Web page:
The first few days of Kindergarten my son came home excited and happy. After a few weeks that started to change. About a month in my normally exuberant kid said, “I hate school! I don't want to go back!” My initial instinct was to respond, “But you have to go!” Instead I somehow managed to stifle that urge and instead asked him why he was feeling so unhappy. After some tears and some hugs he said, “ There are so many things to learn, so many things to remember. I feel so little and I hate making mistakes.”
I was struck in that moment by an onslaught of fears, feelings, worries, and a totally inappropriate urge to laugh. I thought silently; Oh God! You are going to make so many mistakes! Lighten up! Thankfully I managed not to say that and to keep a straight face. Instead I said to him, something along the lines of “Yeah. I get that. But we all make mistakes, that’s part of learning.”
He thought about that for a moment and responded, “But you guys never make mistakes.I wish I was a grown up. Then I would never make a mistake.” I did laugh at that one. “Uh. Yeah. I could see how you might think that, but I make mistakes everyday, and I’ve made mistakes everyday of my life. Everyone makes mistakes. It’s part of life.” His red eyes seemed doubtful, but his mind was on something else already and the conversation changed. Phew! I thought. Crisis averted.
Until a few days later. He came home from school crumpled and dejected. Again he said he hated school, learning was too hard, he made too many mistakes and he didn't want to go back. Suddenly, this was now a thing. An event to be dealt with. My mind started reeling. What happened? How did this happen? Did I do this to him? Is this because he’s the oldest? Is this because we are too hard on him? Do I push him too hard? Is this my fault? Did I do something wrong???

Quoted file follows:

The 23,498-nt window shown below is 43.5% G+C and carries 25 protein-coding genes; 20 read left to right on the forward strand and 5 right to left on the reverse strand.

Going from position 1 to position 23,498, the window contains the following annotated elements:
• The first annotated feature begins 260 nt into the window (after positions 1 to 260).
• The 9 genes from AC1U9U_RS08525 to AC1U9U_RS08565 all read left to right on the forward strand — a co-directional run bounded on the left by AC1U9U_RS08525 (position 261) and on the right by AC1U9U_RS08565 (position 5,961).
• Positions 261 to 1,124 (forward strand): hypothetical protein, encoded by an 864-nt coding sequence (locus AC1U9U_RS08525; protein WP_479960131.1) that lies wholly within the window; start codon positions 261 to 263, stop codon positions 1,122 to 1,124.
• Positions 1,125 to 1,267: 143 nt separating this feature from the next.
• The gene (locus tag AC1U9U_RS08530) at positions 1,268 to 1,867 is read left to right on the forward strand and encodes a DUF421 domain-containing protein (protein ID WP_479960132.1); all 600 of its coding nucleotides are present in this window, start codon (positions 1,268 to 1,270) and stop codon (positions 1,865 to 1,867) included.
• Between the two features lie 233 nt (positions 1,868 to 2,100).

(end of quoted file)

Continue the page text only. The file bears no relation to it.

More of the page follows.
That’s when it hit me. I was doing the same thing. I was falling into the same trap as my son. The trap of thinking that I have control over anything. The trap of thinking I could be a perfect mother. The trap of believing that I can keep my children safe from pain. Oops! Crud! How many times do I have to learn this lesson?
Apparently I am going to have to learn this one again and again. So I did what has worked in the past. I tried to slow down and pay attention to my self. I realized how afraid I am of making mistakes. I recognized the familiar voice telling me: I might look stupid. I might look silly. I might look incompetent. People might not like me. Darn. Right back here again.
I decided to face my fear and make a list of my daily mistakes to bring to his attention. Every time I messed up, I told him. We’d talk about it and routinely, he forgave me much faster that I ever forgave myself. I realized how much more likely I was to voice the faults I found, than talk about what was right in the world. Together we changed our goodbyes. Instead of saying “Have a Good Day!” we said, “Try your best and make lots of mistakes!” Finally, one morning we decided to look up “famous mistakes.” What we found was awesome. We found out that the slinky…was a mistake. Post-it Notes…mistake. Silly Putty….mistake. But the best, happiest mistake of all….Chocolate Chip Cookies!
Now, upon further research I’m not sure if the Toll House story is true or not. But it was true for him. This story helped him to hold in his mind that he can make mistakes and that maybe even something brilliant and yummy will come out of it. We’ve continued to work on this. Him in his way, and me in mine. I try to remind myself that there is no such thing as perfection, that life is good, right here, just as we are, and that by sharing our successes as well as our failures, we can help each other grow.